Friday, March 13th, 2020 #MEAAMedia News
MEAA Online

The coronavirus (COVID-19) is posing significant challenges for MEAA members in all industries.

At this stage in the health emergency, MEAA’s message to all members is one of harm minimisation: protecting the health of those working in our industries; and helping rather than penalising those impacted by the virus.

We remind all employers and contracting parties of their clear responsibilities to provide safe and healthy working environments for those working on their premises or in their name. MEAA will step up its monitoring of workplaces potentially affected by the virus as this health emergency unfolds. Our priority is our members’ personal health and wellbeing.

For journalists assigned to cover coronavirus, there are additional professional pressures to concerns about their own and their families’ health. During this time we urge all members to take care of themselves, by being aware of overwork, and to follow medical advice on self-isolation if they believe they have been exposed to infection.

The Dart Center for Journalism & Trauma has published useful resources for journalists covering coronavirus, which are available here.

MEAA welcomes media employers who have been on the front foot to make contingencies for potential quarantine periods, while continuing a ‘business as usual’ approach. This is consistent with government public health advice.

Journalists permanently employed at large media organisations which have union collective agreements in place will in most cases be entitled to paid sick leave and carer’s leave. MEAA urges all media employers to show maximum flexibility in making leave available to affected staff, and to show restraint with respect to standing down employees and terminating contractor services.

Casuals and freelancers are not automatically protected under Australian workplace law with the same paid leave entitlements as permanent employees. More information on your employment rights is available from the Fair Work Ombudsman.

The bottom line must be to minimise loss of employment and financial disadvantage for all workers in the media, entertainment and arts industries.

MEAA believes that under these circumstances, contractors and employees should have the same rights, protections and entitlements. MEAA however acknowledges that the full extent of coranavirus is not yet known.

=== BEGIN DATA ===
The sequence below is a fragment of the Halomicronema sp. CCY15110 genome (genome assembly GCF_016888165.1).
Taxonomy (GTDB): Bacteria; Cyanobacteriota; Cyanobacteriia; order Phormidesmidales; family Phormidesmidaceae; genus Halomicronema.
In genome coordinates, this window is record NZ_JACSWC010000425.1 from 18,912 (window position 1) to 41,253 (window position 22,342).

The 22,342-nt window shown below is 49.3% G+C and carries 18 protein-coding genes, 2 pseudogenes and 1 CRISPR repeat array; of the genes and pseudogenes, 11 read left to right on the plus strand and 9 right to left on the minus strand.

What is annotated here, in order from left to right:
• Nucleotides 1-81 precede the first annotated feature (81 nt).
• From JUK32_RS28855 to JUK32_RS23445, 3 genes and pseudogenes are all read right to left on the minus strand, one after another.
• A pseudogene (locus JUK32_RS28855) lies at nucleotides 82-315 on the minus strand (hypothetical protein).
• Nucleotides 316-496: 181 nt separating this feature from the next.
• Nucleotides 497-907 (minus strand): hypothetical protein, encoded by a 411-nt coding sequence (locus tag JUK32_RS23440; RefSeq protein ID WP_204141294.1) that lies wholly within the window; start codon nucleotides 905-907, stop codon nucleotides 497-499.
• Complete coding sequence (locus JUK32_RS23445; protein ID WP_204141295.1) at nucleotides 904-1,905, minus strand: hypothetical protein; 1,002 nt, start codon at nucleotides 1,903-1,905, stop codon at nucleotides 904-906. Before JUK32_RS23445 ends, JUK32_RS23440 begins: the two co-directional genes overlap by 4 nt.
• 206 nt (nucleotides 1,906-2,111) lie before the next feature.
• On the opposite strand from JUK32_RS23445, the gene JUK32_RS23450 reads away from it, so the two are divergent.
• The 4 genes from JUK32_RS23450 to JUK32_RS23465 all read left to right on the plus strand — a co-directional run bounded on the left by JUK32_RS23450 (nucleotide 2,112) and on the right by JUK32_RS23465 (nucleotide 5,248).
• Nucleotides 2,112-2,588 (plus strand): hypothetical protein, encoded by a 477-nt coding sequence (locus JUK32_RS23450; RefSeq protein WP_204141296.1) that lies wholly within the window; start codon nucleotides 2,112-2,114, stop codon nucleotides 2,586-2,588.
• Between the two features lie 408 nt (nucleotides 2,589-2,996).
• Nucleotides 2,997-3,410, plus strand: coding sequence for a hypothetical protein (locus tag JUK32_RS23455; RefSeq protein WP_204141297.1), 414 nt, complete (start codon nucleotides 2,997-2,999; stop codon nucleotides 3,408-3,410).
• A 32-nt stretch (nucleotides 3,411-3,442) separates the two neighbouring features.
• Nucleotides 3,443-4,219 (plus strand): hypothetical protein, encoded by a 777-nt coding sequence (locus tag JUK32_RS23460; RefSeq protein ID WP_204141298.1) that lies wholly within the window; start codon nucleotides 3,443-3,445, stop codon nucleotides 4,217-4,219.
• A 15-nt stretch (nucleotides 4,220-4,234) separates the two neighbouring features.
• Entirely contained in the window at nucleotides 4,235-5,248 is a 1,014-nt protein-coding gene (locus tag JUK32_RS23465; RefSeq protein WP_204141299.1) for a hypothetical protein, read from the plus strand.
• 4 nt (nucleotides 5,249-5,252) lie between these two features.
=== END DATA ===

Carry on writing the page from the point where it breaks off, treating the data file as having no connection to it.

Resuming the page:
MEAA urges action at two levels, for employers and for governments.

Employers

Beyond occupational health and safety obligations, MEAA implores employers:

•  to implement formal and informal leave arrangements in cooperation with staff, especially where casual employment is concerned;
•  maximise opportunities to work from home for those able to work;
•  compassionately review carer leave arrangements for workers caring for an infected or quarantined person;
•  ensure continuity of employment is unaffected by breaks in duties caused by the virus; and
•  look for alternative work to be performed where employees or contractors cannot undertake duties at the usual place of work.

Government

Ultimately, MEAA members and the community at large expect federal and state governments to manage issues proactively.

MEAA strongly supports the ACTU’s call for a further two weeks leave to be made available to employees and that equivalent entitlements be extended to individual contractors who are impacted by the virus.

Many media workers are already working at the economic margins as a result of intermittent work and relatively low levels of income security.

The capacity of this virus to incapacitate whole sectors is perhaps unrivalled. We urge those in control of public purses to use their best instincts and imagination to chart a course through these difficult times.

MEAA members seeking more information, advice or assistance about coronavirus should contact MEAA Member Central on 1300 656 513.

Have you lost income because of coronavirus?

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